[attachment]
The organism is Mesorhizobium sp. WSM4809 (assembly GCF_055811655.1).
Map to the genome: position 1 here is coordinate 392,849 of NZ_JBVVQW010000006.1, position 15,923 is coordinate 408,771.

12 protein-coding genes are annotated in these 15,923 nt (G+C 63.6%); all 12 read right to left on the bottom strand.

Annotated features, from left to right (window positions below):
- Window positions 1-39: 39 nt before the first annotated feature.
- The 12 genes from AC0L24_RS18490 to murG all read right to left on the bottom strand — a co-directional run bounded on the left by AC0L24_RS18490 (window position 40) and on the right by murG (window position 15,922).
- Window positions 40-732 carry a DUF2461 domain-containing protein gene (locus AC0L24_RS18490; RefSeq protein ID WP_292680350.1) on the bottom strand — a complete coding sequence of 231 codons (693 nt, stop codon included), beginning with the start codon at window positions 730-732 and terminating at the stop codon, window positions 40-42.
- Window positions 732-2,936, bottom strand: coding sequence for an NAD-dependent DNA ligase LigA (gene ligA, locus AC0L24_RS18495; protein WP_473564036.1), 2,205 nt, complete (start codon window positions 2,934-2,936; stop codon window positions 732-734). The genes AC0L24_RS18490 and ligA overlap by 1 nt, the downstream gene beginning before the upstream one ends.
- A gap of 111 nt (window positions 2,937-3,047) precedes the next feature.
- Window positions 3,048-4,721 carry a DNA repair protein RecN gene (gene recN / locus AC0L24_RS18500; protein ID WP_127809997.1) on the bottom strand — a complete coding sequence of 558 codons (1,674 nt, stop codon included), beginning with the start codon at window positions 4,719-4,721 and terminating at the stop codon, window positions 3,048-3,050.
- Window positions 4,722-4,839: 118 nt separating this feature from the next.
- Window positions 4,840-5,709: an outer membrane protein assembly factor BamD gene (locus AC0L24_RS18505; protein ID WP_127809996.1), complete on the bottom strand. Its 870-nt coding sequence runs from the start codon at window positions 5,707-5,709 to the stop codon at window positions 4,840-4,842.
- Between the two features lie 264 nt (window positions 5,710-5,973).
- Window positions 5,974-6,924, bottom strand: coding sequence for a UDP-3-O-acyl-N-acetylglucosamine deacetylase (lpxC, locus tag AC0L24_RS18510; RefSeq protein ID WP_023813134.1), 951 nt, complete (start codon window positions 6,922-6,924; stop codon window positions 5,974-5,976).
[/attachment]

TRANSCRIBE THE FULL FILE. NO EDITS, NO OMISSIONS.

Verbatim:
The organism is Mesorhizobium sp. WSM4809 (assembly GCF_055811655.1).
Map to the genome: position 1 here is coordinate 392,849 of NZ_JBVVQW010000006.1, position 15,923 is coordinate 408,771.

12 protein-coding genes are annotated in these 15,923 nt (G+C 63.6%); all 12 read right to left on the bottom strand.

Annotated features, from left to right (window positions below):
- Window positions 1-39: 39 nt before the first annotated feature.
- The 12 genes from AC0L24_RS18490 to murG all read right to left on the bottom strand — a co-directional run bounded on the left by AC0L24_RS18490 (window position 40) and on the right by murG (window position 15,922).
- Window positions 40-732 carry a DUF2461 domain-containing protein gene (locus AC0L24_RS18490; RefSeq protein ID WP_292680350.1) on the bottom strand — a complete coding sequence of 231 codons (693 nt, stop codon included), beginning with the start codon at window positions 730-732 and terminating at the stop codon, window positions 40-42.
- Window positions 732-2,936, bottom strand: coding sequence for an NAD-dependent DNA ligase LigA (gene ligA, locus AC0L24_RS18495; protein WP_473564036.1), 2,205 nt, complete (start codon window positions 2,934-2,936; stop codon window positions 732-734). The genes AC0L24_RS18490 and ligA overlap by 1 nt, the downstream gene beginning before the upstream one ends.
- A gap of 111 nt (window positions 2,937-3,047) precedes the next feature.
- Window positions 3,048-4,721 carry a DNA repair protein RecN gene (gene recN / locus AC0L24_RS18500; protein ID WP_127809997.1) on the bottom strand — a complete coding sequence of 558 codons (1,674 nt, stop codon included), beginning with the start codon at window positions 4,719-4,721 and terminating at the stop codon, window positions 3,048-3,050.
- Window positions 4,722-4,839: 118 nt separating this feature from the next.
- Window positions 4,840-5,709: an outer membrane protein assembly factor BamD gene (locus AC0L24_RS18505; protein ID WP_127809996.1), complete on the bottom strand. Its 870-nt coding sequence runs from the start codon at window positions 5,707-5,709 to the stop codon at window positions 4,840-4,842.
- Between the two features lie 264 nt (window positions 5,710-5,973).
- Window positions 5,974-6,924, bottom strand: coding sequence for a UDP-3-O-acyl-N-acetylglucosamine deacetylase (lpxC, locus tag AC0L24_RS18510; RefSeq protein ID WP_023813134.1), 951 nt, complete (start codon window positions 6,922-6,924; stop codon window positions 5,974-5,976).